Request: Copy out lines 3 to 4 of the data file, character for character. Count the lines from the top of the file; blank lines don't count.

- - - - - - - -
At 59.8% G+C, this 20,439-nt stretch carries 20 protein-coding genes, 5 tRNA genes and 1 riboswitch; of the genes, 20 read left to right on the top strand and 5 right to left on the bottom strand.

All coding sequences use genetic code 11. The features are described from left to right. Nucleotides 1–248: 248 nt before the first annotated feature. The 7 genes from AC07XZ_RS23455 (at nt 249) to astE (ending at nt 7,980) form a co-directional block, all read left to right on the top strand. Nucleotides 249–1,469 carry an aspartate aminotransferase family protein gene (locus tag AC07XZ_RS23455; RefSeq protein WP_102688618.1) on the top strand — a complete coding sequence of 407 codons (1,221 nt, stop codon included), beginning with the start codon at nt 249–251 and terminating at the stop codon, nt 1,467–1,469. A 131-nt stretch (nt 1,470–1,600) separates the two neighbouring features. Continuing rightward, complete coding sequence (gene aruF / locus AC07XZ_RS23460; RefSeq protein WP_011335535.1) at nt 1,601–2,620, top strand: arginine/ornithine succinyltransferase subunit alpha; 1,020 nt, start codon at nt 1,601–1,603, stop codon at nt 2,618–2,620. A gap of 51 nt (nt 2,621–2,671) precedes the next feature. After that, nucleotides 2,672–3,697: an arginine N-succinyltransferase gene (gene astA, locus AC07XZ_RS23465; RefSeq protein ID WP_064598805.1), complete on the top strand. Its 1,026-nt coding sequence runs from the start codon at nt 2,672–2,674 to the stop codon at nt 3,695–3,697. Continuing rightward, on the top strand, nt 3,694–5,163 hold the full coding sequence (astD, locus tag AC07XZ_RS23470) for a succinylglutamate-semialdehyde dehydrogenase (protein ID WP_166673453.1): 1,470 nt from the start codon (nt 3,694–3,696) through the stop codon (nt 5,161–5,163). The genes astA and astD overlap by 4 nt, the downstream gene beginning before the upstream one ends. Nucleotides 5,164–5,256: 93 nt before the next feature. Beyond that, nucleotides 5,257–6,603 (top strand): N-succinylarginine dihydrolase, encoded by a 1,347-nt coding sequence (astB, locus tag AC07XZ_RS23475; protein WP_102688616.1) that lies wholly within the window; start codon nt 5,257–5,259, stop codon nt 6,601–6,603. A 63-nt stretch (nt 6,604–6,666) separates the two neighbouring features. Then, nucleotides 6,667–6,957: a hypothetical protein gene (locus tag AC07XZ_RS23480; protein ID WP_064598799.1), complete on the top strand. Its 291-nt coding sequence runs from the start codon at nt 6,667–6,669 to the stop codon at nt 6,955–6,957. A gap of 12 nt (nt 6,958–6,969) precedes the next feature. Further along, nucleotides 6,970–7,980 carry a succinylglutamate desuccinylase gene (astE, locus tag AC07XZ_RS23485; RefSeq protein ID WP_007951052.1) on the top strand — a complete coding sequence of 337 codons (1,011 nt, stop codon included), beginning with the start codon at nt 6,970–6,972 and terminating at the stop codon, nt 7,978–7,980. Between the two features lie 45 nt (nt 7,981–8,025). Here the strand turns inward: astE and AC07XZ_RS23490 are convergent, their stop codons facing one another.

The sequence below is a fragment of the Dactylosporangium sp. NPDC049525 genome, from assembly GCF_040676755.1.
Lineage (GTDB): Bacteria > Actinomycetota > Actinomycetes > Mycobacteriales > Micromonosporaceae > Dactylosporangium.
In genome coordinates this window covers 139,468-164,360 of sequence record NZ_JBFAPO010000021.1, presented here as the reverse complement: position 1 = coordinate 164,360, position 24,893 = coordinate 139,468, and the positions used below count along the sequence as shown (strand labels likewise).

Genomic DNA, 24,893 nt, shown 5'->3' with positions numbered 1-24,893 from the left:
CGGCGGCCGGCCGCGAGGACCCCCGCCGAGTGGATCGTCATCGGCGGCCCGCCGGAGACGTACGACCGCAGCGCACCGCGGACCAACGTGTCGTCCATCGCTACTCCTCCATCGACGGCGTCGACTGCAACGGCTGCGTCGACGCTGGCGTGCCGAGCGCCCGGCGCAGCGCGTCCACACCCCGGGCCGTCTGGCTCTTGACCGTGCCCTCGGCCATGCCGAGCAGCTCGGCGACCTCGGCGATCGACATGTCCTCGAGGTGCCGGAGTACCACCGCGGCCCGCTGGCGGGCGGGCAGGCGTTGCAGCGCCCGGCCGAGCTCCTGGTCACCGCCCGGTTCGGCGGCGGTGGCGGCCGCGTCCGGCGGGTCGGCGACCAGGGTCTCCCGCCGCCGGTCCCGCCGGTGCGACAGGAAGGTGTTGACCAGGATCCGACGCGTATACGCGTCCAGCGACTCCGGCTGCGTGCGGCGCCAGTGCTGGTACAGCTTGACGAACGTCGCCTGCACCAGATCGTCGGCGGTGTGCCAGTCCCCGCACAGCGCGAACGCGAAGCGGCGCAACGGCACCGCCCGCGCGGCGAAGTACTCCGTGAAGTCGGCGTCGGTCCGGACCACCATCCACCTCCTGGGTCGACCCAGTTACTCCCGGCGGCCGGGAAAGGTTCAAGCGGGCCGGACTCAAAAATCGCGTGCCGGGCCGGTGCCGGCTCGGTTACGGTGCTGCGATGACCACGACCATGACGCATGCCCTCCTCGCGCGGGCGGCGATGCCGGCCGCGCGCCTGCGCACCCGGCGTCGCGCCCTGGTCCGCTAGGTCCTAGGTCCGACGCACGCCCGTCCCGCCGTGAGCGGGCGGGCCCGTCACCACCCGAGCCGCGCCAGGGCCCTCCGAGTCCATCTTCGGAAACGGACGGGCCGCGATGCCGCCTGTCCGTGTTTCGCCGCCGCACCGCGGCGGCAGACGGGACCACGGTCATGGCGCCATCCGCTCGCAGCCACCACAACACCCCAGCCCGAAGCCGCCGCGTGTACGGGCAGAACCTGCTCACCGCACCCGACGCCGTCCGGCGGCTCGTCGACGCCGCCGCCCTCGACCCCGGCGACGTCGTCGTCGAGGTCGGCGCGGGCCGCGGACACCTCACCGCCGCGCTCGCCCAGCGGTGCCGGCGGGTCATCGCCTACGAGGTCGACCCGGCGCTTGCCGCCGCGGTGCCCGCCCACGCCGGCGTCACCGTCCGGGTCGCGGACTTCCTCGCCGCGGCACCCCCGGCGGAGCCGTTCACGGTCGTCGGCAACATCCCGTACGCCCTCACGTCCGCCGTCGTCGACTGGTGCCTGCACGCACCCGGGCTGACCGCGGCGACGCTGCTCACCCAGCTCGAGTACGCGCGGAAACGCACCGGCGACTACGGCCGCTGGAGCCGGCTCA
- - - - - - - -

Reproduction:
The sequence below is a fragment of the Dactylosporangium sp. NPDC049525 genome, from assembly GCF_040676755.1.
Lineage (GTDB): Bacteria > Actinomycetota > Actinomycetes > Mycobacteriales > Micromonosporaceae > Dactylosporangium.